Theodor Herzl Publishes The Jewish State – February 14th 1896

by faisal2010 ~ April 22nd, 2010. Filed under: Chapter 12: Renaissance and Exploration.

Theodor Herzl (Hebrew: בנימין זאב הרצל‎, Binyamin Ze’ev Herzl, also known as חוזה המדינה, Hoze Ha’Medinah, lit. “visionary of the State”; Hungarian: Herzl Tivadar) (May 2, 1860 — July 3, 1904) was an Austro-Hungarian journalist and the father of modern political Zionism.

Herzl, a writer and a statesman, founded national Zionism and the World Zionist Organization, which elevated the Jewish problem to an international political subject of primary importance. It was the Dreyfus case that awakened in him national Jewish feeling and brought him to the conclusion that the Jewish problem could only be solved by political means. The concept of emergence from the Diaspora and return to Zion found expression in his book “Der Judenstaat” or “The Jewish State”,

which was written in 1896.

Theodor Herzl was born in Pest to a Jewish family originally from Zemun, Austrian Empire (politically, city of Zemun is in Serbia today). When Theodor was 18, his family moved to Vienna, Austria-Hungary, where he studied law. After a brief legal career in Vienna and Salzburg,[1] he devoted himself to journalism and literature, working as a correspondent for the Neue Freie Presse in Paris, occasionally making special trips to London and Constantinople. Later on, he became literary editor of Neue Freie Presse, and wrote several comedies and dramas for the Viennese stage.

As a young man, Herzl was engaged in a Burschenschaft association, which strove for German unity under the motto Ehre, Freiheit, Vaterland (“Honor, Freedom, Fatherland”), and his early work did not focus on Jewish life. His work was of the feuilleton order, descriptive rather than political.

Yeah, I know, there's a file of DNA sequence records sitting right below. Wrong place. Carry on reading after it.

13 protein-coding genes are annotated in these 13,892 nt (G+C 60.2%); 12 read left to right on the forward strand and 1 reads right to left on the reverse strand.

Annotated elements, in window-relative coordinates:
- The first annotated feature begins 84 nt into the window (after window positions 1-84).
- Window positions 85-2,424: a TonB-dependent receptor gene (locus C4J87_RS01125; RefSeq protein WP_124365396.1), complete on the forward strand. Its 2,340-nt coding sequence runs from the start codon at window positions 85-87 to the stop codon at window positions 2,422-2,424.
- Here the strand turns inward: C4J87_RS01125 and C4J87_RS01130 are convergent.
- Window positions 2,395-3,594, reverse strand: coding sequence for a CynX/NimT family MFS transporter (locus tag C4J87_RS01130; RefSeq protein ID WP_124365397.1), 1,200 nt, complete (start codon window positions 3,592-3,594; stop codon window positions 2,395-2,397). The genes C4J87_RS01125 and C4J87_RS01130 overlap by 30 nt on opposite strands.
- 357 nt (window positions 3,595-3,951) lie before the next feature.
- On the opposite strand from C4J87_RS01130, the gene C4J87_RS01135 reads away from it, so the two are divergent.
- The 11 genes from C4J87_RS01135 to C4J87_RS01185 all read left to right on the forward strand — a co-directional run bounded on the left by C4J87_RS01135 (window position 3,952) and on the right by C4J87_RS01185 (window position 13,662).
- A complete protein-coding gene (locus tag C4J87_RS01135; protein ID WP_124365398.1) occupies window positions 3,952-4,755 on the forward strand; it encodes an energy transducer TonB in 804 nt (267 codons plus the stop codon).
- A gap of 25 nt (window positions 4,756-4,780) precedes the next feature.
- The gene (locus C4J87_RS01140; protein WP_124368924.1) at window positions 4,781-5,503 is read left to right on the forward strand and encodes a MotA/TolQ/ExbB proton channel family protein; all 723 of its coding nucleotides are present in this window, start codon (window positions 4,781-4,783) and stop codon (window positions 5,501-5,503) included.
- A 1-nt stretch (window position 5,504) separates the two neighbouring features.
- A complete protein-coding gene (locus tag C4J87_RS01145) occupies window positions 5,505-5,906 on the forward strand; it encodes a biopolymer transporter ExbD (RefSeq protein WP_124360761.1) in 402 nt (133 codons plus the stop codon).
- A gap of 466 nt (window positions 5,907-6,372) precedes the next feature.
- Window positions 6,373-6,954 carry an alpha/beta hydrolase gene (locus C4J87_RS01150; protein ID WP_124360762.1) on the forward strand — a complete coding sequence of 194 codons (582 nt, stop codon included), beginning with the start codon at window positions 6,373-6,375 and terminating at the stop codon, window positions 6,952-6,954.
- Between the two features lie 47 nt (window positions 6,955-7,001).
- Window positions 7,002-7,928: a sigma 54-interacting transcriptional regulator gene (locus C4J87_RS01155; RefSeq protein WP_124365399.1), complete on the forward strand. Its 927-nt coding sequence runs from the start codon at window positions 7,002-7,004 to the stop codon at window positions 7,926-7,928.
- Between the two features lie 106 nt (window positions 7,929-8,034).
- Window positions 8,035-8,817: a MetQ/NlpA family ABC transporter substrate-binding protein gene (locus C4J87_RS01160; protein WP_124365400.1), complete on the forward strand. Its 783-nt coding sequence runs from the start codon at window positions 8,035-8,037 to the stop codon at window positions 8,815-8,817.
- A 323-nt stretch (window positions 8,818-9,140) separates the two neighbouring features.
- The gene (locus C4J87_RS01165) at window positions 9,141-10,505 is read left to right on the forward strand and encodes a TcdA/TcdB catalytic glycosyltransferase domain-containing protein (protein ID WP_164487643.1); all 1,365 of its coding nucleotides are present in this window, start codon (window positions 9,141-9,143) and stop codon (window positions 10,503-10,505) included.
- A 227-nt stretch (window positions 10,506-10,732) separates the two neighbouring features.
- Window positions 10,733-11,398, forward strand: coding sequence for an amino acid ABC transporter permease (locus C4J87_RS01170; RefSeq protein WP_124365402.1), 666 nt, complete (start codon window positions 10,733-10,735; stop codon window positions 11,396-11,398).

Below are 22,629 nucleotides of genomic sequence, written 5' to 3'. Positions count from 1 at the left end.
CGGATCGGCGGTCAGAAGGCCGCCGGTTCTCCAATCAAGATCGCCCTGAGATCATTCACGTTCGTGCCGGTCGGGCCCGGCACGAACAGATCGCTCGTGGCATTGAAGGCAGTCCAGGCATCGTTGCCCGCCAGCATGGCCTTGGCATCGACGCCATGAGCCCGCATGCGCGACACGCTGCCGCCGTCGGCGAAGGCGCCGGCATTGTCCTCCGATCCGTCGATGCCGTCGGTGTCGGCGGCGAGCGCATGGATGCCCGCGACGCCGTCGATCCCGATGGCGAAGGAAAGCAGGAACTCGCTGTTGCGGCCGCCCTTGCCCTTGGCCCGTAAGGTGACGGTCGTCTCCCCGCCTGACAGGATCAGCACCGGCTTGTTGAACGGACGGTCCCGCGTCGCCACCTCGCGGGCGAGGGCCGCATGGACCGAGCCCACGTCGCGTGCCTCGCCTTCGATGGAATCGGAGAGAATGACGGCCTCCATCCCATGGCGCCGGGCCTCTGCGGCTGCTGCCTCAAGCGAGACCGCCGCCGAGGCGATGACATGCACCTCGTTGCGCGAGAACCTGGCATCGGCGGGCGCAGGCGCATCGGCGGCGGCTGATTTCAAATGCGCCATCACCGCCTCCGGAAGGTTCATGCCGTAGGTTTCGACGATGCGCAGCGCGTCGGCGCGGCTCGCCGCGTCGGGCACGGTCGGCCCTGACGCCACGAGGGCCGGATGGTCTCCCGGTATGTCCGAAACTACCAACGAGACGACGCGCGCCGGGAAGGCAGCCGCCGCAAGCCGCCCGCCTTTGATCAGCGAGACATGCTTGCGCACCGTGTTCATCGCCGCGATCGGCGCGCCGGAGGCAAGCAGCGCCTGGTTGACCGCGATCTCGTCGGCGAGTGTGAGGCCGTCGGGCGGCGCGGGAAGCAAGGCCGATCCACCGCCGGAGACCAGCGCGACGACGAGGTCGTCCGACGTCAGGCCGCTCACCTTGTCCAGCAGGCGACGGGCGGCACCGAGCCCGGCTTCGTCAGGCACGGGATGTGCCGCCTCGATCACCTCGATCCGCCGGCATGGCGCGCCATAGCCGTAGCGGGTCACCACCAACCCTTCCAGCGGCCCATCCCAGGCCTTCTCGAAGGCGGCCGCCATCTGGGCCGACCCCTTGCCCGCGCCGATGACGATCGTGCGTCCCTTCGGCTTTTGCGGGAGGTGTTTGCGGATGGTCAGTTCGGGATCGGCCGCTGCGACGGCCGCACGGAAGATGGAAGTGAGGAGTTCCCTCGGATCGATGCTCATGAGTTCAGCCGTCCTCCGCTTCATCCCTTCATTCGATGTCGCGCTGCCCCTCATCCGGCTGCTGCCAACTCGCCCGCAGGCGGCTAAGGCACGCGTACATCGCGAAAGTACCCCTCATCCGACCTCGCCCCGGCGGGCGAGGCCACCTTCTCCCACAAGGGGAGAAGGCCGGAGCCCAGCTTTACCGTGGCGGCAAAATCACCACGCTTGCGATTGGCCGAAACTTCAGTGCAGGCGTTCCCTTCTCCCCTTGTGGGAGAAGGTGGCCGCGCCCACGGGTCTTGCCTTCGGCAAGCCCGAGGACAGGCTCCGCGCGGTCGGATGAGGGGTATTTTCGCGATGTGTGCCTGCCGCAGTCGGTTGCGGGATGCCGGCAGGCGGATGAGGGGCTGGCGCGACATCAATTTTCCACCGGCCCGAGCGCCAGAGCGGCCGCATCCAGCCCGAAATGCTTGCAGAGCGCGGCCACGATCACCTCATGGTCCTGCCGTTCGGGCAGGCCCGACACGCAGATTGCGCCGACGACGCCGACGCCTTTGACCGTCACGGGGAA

Background: Theodor Herzl – The Jewish State

 

It was January 5, 1895 and a young journalist, Theodor Herzl, was assigned to report on the ceremony that publicly stripped French Captain Alfred Dreyfus of his military rank prior to being sent to Devil’s Island to live out the sentence of his court marshal.

Anti-Semitism in Europe in the late 1800’s and prior was not a new concept or reality for Jews. However, the blatant anti-Semitism that took place with the Dreyfus Affair had a profound impact on Theodor Herzl and how he viewed himself and the role of Jews in Europe at that time. Compelled by the events of the Dreyfus Affair, Herzl published The Jewish State in 1896.

The idea of The Jewish State was, as Herzl phrased it, “a very old (idea) – it is the restoration of the Jewish State…The world resounds with outcries against the Jews, and the outcries have awakened the slumbering idea.“

There were plenty of Jewish leaders before Herzl that called for the return of the Jews to Palestine. But what was different about The Jewish State was that it pushed for the formation of a political movement to establish a Jewish homeland in Palestine.